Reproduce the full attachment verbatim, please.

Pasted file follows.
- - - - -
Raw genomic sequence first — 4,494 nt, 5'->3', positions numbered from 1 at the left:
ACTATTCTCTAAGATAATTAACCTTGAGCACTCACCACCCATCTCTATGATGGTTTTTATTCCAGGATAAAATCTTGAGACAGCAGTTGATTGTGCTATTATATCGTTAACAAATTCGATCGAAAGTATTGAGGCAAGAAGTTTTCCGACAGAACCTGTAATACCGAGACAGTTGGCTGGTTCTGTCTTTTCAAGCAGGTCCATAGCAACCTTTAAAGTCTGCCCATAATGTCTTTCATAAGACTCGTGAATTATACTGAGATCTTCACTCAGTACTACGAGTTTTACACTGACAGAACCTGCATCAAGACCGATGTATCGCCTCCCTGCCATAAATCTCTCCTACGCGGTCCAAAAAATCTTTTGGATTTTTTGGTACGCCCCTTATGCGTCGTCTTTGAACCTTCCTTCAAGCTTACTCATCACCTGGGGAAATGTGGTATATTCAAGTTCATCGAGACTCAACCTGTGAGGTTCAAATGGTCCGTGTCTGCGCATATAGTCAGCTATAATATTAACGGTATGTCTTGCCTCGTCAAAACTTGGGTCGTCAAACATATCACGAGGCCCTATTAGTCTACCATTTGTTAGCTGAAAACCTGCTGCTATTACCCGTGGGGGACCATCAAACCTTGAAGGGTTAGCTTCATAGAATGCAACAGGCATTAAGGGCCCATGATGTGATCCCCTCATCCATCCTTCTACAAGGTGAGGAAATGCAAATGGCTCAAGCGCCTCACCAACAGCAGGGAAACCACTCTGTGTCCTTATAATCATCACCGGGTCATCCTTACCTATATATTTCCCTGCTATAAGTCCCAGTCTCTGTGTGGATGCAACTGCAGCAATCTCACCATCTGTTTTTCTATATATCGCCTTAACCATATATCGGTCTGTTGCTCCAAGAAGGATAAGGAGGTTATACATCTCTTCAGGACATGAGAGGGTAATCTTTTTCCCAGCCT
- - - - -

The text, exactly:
Raw genomic sequence first — 4,494 nt, 5'->3', positions numbered from 1 at the left:
ACTATTCTCTAAGATAATTAACCTTGAGCACTCACCACCCATCTCTATGATGGTTTTTATTCCAGGATAAAATCTTGAGACAGCAGTTGATTGTGCTATTATATCGTTAACAAATTCGATCGAAAGTATTGAGGCAAGAAGTTTTCCGACAGAACCTGTAATACCGAGACAGTTGGCTGGTTCTGTCTTTTCAAGCAGGTCCATAGCAACCTTTAAAGTCTGCCCATAATGTCTTTCATAAGACTCGTGAATTATACTGAGATCTTCACTCAGTACTACGAGTTTTACACTGACAGAACCTGCATCAAGACCGATGTATCGCCTCCCTGCCATAAATCTCTCCTACGCGGTCCAAAAAATCTTTTGGATTTTTTGGTACGCCCCTTATGCGTCGTCTTTGAACCTTCCTTCAAGCTTACTCATCACCTGGGGAAATGTGGTATATTCAAGTTCATCGAGACTCAACCTGTGAGGTTCAAATGGTCCGTGTCTGCGCATATAGTCAGCTATAATATTAACGGTATGTCTTGCCTCGTCAAAACTTGGGTCGTCAAACATATCACGAGGCCCTATTAGTCTACCATTTGTTAGCTGAAAACCTGCTGCTATTACCCGTGGGGGACCATCAAACCTTGAAGGGTTAGCTTCATAGAATGCAACAGGCATTAAGGGCCCATGATGTGATCCCCTCATCCATCCTTCTACAAGGTGAGGAAATGCAAATGGCTCAAGCGCCTCACCAACAGCAGGGAAACCACTCTGTGTCCTTATAATCATCACCGGGTCATCCTTACCTATATATTTCCCTGCTATAAGTCCCAGTCTCTGTGTGGATGCAACTGCAGCAATCTCACCATCTGTTTTTCTATATATCGCCTTAACCATATATCGGTCTGTTGCTCCAAGAAGGATAAGGAGGTTATACATCTCTTCAGGACATGAGAGGGTAATCTTTTTCCCAGCCT